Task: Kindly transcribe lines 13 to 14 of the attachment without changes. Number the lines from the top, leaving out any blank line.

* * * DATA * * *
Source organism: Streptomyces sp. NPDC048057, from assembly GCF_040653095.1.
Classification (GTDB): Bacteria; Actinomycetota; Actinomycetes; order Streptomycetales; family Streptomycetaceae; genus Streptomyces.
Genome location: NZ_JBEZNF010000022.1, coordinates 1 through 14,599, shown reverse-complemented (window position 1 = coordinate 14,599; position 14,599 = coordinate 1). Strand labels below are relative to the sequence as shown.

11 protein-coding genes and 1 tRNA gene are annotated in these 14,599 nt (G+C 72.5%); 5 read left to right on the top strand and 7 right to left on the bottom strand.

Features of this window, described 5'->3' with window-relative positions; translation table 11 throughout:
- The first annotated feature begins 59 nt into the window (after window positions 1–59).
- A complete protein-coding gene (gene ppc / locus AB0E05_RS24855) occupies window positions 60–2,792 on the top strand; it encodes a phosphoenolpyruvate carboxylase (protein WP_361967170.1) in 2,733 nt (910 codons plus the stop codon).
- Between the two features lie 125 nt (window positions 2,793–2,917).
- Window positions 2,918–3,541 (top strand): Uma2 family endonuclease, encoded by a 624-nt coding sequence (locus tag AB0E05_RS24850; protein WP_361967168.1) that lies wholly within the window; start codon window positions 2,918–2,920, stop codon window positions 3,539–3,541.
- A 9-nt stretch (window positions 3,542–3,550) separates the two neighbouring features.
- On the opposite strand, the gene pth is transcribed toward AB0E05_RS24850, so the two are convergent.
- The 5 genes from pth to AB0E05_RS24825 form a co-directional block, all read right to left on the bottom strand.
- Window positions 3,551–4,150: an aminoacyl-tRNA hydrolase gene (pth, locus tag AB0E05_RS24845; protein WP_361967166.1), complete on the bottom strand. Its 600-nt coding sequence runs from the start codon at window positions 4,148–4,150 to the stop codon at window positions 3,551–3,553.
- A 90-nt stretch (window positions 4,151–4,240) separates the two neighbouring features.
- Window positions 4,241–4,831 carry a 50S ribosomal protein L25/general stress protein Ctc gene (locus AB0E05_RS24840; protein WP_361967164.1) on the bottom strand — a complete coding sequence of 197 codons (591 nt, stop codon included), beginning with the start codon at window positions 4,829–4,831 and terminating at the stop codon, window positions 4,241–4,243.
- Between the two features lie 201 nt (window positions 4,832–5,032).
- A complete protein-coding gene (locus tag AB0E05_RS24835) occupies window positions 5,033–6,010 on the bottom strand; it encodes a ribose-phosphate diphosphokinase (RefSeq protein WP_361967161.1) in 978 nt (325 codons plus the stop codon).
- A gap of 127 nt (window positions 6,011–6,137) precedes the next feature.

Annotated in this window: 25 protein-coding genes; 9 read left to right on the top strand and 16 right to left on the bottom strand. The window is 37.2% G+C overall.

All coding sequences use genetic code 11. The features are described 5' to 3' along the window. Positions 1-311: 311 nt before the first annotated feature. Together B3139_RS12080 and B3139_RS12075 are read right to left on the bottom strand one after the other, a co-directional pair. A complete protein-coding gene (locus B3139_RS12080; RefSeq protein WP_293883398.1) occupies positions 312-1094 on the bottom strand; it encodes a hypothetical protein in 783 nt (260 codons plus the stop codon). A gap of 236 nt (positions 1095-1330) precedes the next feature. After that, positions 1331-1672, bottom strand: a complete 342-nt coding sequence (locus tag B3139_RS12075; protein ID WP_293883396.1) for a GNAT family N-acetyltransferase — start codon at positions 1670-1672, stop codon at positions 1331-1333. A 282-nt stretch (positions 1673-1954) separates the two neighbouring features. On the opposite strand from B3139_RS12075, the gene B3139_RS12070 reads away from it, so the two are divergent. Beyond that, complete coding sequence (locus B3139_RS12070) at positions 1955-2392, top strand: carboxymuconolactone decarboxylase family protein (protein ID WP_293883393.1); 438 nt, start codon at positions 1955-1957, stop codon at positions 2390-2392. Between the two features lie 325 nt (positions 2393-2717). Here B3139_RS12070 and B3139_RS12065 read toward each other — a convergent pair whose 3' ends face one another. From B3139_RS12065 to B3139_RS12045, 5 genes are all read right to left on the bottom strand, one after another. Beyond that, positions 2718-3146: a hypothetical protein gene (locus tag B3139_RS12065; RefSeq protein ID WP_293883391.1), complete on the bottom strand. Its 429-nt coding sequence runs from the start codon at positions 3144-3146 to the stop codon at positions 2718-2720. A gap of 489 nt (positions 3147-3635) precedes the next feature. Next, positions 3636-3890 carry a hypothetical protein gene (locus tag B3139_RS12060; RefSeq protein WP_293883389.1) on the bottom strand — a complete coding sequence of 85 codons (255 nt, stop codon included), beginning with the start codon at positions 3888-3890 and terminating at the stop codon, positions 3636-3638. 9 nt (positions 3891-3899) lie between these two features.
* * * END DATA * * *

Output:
- Window positions 3,551–4,150: an aminoacyl-tRNA hydrolase gene (pth, locus tag AB0E05_RS24845; protein WP_361967166.1), complete on the bottom strand. Its 600-nt coding sequence runs from the start codon at window positions 4,148–4,150 to the stop codon at window positions 3,551–3,553.
- A 90-nt stretch (window positions 4,151–4,240) separates the two neighbouring features.